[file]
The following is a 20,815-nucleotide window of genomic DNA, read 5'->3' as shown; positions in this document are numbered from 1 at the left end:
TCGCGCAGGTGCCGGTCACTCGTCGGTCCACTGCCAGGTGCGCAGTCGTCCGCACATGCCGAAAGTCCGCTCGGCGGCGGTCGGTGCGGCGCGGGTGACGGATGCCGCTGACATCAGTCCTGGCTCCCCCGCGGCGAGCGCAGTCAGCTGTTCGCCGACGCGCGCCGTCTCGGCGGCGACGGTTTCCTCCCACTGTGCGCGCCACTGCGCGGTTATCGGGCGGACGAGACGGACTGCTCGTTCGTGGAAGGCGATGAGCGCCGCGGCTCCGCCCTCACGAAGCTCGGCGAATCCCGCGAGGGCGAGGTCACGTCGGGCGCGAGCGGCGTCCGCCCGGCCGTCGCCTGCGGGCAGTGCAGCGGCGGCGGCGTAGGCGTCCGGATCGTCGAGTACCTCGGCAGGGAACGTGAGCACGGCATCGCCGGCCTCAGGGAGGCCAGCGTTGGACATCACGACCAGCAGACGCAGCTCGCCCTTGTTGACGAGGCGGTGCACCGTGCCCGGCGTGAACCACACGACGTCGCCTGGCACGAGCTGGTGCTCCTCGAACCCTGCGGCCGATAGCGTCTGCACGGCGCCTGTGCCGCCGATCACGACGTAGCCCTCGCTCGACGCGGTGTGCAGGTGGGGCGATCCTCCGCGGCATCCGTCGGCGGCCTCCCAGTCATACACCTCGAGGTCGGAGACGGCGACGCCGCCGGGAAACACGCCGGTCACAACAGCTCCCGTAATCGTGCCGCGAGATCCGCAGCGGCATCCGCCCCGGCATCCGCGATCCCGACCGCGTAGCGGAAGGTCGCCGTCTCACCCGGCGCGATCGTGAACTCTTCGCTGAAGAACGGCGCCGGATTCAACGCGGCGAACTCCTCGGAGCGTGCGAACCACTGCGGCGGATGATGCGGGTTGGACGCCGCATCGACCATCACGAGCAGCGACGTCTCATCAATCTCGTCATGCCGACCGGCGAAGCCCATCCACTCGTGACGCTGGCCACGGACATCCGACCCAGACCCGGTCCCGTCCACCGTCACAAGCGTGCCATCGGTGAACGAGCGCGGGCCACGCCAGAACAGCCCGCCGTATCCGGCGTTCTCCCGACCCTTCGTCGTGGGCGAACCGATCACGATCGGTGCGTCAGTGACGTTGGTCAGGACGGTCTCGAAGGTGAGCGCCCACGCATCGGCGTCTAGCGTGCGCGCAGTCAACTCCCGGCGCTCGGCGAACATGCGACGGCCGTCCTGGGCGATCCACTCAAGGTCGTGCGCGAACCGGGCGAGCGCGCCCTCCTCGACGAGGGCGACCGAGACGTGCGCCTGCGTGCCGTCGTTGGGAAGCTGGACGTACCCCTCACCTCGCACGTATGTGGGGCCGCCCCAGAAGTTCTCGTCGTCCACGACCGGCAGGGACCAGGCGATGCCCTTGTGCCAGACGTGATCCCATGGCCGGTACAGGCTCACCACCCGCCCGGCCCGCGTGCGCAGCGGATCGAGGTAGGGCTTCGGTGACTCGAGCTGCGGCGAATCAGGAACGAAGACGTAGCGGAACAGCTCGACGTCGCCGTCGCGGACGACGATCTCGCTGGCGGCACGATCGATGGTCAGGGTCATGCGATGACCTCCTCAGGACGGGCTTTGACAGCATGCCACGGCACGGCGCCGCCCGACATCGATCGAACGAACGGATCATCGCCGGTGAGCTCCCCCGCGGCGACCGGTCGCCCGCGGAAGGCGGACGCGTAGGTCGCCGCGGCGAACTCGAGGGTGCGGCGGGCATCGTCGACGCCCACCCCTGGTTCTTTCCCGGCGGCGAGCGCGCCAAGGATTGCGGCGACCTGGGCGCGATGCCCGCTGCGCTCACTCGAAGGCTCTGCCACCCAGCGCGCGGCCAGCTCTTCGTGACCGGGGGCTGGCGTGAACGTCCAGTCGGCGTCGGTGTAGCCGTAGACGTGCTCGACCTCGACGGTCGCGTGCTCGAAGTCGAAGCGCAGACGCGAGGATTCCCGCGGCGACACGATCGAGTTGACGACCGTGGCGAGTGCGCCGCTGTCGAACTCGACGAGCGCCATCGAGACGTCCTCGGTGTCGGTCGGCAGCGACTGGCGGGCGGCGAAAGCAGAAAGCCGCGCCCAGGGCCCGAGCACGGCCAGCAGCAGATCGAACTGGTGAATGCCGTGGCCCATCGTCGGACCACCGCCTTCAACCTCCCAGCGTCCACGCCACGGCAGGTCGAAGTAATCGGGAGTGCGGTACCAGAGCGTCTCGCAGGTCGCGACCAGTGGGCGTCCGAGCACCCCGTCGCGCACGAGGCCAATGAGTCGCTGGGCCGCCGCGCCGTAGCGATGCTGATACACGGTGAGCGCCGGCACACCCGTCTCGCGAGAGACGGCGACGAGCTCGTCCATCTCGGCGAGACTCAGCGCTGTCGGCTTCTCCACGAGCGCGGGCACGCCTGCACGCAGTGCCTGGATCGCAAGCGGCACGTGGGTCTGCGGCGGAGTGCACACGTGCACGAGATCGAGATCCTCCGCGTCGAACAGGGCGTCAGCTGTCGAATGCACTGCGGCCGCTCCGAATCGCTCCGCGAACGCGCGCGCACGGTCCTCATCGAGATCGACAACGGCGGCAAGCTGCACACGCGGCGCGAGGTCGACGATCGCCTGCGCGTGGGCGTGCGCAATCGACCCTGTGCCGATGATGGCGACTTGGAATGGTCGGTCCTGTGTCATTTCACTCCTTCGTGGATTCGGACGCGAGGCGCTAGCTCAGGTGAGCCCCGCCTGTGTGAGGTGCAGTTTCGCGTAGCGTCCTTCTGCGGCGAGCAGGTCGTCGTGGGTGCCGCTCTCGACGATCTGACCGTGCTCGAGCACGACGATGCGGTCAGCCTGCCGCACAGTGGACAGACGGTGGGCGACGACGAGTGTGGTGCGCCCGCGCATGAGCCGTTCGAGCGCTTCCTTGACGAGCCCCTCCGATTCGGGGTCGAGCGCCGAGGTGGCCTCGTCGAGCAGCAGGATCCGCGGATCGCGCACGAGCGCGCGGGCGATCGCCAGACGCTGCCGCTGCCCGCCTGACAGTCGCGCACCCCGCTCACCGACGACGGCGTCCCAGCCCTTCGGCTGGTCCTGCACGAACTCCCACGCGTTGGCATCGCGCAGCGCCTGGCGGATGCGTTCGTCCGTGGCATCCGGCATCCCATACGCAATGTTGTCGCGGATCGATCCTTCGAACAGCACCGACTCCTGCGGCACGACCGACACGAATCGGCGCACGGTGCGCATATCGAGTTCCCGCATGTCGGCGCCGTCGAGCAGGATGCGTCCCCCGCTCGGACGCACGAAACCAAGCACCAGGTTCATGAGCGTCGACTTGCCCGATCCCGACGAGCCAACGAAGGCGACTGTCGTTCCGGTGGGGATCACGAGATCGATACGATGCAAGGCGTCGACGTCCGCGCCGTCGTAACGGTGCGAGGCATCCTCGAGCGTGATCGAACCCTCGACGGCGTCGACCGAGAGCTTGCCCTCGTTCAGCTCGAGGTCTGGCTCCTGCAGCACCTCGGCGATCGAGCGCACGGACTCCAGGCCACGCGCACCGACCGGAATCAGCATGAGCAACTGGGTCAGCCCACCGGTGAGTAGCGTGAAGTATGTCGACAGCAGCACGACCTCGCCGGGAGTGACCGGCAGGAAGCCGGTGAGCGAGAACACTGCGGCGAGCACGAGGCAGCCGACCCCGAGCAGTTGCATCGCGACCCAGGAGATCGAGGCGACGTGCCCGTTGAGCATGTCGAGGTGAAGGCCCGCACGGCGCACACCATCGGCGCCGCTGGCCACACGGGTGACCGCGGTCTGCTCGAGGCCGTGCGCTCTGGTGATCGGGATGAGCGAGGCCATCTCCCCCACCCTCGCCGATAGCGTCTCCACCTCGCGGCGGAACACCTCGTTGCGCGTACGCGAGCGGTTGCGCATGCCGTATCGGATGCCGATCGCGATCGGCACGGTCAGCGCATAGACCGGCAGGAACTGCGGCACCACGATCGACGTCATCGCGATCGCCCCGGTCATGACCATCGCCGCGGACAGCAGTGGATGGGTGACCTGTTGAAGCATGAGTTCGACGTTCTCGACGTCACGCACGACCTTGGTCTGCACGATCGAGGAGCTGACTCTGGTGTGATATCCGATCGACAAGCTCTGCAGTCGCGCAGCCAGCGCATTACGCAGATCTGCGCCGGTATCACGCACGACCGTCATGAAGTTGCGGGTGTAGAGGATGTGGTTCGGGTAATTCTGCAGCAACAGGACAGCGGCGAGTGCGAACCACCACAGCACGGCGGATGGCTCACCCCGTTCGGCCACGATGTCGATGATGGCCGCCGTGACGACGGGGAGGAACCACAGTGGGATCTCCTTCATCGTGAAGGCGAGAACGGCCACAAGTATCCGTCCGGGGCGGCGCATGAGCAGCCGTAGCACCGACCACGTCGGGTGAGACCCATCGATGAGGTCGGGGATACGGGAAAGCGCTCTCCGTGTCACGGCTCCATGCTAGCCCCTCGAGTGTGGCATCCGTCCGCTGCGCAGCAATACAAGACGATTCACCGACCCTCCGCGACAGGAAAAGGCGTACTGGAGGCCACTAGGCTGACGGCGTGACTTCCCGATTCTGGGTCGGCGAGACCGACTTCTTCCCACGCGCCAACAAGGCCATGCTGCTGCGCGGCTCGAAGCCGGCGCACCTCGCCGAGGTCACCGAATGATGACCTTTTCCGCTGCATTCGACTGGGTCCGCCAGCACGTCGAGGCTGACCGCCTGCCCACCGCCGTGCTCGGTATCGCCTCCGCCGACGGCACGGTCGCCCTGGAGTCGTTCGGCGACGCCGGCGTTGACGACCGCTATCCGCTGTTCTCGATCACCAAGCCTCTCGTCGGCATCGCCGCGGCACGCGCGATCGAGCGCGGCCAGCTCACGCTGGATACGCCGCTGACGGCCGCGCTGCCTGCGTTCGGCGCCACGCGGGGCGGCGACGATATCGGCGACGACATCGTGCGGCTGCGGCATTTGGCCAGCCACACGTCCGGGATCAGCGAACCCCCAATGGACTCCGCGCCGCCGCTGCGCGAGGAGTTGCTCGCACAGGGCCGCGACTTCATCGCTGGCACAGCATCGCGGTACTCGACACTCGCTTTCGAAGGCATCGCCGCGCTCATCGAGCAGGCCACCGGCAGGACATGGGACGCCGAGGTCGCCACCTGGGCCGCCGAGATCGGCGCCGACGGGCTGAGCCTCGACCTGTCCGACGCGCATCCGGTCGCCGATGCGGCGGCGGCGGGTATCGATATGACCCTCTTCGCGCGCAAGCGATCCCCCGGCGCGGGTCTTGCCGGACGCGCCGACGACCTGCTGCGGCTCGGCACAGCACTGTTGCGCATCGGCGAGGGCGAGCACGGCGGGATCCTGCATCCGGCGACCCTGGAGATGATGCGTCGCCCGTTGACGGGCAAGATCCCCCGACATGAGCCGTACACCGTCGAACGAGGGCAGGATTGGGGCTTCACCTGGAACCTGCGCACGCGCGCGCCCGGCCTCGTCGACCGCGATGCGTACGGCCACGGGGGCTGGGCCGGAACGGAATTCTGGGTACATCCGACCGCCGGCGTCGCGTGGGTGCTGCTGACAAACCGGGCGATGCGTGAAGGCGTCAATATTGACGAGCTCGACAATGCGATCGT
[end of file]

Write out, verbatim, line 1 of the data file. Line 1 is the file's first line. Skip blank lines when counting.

The following is a 20,815-nucleotide window of genomic DNA, read 5'->3' as shown; positions in this document are numbered from 1 at the left end: